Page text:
By James Wilson
(Author Note: A Warfare by Honor conference will be presented at Revival Barn in Elk Grove, California, November 1-2; there is no charge although love offerings will be taken. To learn how to bring this teaching to your region contact Jim at firstname.lastname@example.org or call him at 530 941 3470.)
When a judge cut Sacramento Delta water to farmers in order to save a fish called the snail darter many Californians were up in arms. Dedicated attorneys argued persistently in courts against this wrong on multiple levels. Meanwhile a few hundred Christians who practice warfare by honor prayed blessings on all concerned and repented of the tendency to rage at injustice rather than seek God’s solution to it. We prayed for eighteen months, asking God to forgive as well, blessing also those who argued while asking God to reframe the conversation to give Himself the last word. The judge eventually reversed himself, saying the so-called science presented to rationalize the water cutoff no longer impressed him. Delta water flow returned to parched fields. God did have the last word and it was good.
Warfare by honor is God’s way to fight for His people and His plans; He never loses a conflict and we never have cause to regret it when we fight His battles using His methods. When, for example, Moses goes to Pharaoh, commanding in the Name of Yahweh that his people be freed, he always begins by asking God for long life for Pharaoh and wisdom for his rule. He is not wimpy in his demands, but he recognizes and acknowledges Pharaoh was made and loved by the same God who made the Israelites. Honor simply acknowledges God parting the sea for those who honor Him.
When Daniel must defy King Nebuchadnezzar over the issue of praying to God rather than to the king he does it with courtesy and prayer for the king’s well being. The fruit is – after a night among the lions – he is eventually enabled to lead the king to faith in God, just as Elijah earlier led King Ahab. When Paul defends his faith before the detestable Herod Antipas he first honors the king with confidence the king is quite able to see the truth Paul speaks; it was no different when Peter and John spoke before the Sanhedrin, telling leaders what they did not want to hear after honoring them as leaders of the Jews.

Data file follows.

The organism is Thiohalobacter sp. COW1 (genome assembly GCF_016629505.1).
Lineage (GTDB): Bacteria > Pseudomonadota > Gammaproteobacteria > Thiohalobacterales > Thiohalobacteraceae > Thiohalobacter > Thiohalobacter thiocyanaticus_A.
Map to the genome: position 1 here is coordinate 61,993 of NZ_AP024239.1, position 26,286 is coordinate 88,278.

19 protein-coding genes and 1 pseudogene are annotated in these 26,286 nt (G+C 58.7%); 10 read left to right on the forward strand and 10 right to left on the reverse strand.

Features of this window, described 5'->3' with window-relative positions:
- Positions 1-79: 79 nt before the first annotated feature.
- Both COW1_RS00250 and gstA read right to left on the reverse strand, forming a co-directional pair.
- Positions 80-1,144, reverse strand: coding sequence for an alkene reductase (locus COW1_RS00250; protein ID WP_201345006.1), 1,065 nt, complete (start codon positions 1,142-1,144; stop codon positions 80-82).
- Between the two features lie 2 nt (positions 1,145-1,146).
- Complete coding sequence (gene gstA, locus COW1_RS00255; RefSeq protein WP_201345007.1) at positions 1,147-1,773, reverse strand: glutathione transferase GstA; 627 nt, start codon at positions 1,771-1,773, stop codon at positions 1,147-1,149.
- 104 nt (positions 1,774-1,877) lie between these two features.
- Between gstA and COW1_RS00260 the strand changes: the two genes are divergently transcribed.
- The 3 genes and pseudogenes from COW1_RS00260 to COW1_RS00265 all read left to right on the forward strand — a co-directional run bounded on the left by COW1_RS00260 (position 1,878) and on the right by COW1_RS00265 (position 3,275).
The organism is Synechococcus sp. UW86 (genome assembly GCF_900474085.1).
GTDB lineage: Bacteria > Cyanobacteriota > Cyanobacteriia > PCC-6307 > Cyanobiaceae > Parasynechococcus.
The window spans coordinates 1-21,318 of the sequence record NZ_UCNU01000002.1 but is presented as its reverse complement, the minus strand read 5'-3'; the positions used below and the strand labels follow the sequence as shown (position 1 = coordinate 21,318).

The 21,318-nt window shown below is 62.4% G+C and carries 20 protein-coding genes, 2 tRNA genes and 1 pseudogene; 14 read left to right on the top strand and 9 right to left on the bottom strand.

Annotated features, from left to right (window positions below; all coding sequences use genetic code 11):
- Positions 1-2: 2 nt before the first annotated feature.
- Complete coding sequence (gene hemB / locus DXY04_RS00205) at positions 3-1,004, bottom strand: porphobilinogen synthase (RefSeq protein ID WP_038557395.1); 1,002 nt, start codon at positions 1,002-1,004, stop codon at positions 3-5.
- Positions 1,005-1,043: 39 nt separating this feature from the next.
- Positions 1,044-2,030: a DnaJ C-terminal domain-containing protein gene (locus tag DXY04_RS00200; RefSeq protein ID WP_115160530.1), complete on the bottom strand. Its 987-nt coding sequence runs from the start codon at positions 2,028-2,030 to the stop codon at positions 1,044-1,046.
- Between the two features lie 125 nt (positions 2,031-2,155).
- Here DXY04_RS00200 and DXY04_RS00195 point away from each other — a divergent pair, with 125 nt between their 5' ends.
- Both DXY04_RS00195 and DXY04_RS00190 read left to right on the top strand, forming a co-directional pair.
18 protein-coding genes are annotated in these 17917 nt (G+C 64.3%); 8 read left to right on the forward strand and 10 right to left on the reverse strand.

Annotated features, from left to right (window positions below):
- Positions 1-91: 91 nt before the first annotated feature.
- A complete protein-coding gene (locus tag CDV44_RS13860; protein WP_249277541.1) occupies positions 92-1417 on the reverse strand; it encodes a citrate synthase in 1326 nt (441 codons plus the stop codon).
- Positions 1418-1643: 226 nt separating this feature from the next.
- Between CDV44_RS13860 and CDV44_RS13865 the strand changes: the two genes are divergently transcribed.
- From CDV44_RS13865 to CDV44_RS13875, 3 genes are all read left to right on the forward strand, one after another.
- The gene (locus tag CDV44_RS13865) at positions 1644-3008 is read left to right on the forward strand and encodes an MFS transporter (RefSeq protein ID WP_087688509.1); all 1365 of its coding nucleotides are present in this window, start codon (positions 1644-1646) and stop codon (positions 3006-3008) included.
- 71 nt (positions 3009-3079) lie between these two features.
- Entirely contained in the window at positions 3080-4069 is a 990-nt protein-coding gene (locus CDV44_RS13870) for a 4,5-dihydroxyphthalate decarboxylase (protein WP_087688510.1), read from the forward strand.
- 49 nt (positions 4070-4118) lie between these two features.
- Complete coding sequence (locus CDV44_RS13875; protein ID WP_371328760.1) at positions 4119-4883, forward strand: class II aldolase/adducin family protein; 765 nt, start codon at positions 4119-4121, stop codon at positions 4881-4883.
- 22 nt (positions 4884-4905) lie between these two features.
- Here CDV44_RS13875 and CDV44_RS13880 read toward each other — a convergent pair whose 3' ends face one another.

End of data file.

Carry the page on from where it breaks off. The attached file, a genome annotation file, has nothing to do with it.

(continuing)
Jesus Himself honors Pontius Pilate and washes Judas’ feet before sharing the Supper with him, just as he does with the other disciples. This is how important God holds this thing we call warfare by honor. But what is this warfare that is so effective and yet so counter-intuitive to human methods?
It is simply walking out Paul’s teaching that we struggle not against flesh and blood – people are not the enemy – but against principalities and powers. We are called to engage one another rather than these powers themselves, using only the weapons with which Christ Himself engages us. There are three weapons, each expressing a dimension of repentance.
The first is blessing. Romans 12:14 is clear: We are to bless and curse not. That does not mean endorsing or accepting evil; it includes and requires confrontation of evil, but in terms of a loving God who hates nothing He has made. When Christian legal foundations take on judges who favor fish over farmers they do it in the knowledge God loves that judge as much as He loved kings like Ahab and Nebuchadnezzar. When we bless we simply pray for and affirm the best God intends even for His adversaries. We say in word, deed and – especially – prayer – that they are better than their behavior indicates and we seek that betterness. It requires repentance – re-focus on God – to bless those whom we abhor.
The second is forgiveness. John 20:19-23 is just as clear: Those sins we forgive are forgiven and those we retain are retained – by any who refuse God’s command to forgive as He forgives. Shannon Grove was a member of California’s Assembly known as a fiery voice for conservative and biblical values and hated by her opponents. That ended when she heard God calling her to pray for her enemies – for their blessing – even as she opposed their policies. It required her to repent of unforgiveness before she could so bless. Today she is the minority leader in the California State Senate and known as the one who prays for everyone in that body.
The third is engagement through the Lord’s Supper – however we express that act of ultimate worship. It takes a heap-load of repentance to feed our enemies and – perhaps – even more to relax into the necessarily unself-conscious worship via the sacred meal in the middle of a crisis. Yet when I was asked to lead a prayer team into a community called Forest Ranch that is exactly what we did.
Witches and warlocks were practicing their foul faith on a stone slab near the town’s northerly edge. We found the location, blessed them as children for whom Christ died, forgave them in His Name, and celebrated the Supper on the slab. This kind of thing is effective beyond argument – although consistent witness is crucial – it literally changes the atmospherics to alignment with the Lord’s powerful love. This change is impacting whether or not people know what has been done. Within days they had ceased operations and car crashes in the area had nearly stopped altogether. This is the power of the Lord released through repentance and reiteration of His ways; I have witnessed it many times. The world witnessed this power when it felled the Berlin Wall and set Eastern Europe free.
This is waging warfare by honor.
James A. Wilson is the author of Living As Ambassadors of Relationships, The Holy Spirit and the EndTimes, Kingdom in Pursuit, and his first novel, Generation – available at Bounty Books, or at email@example.com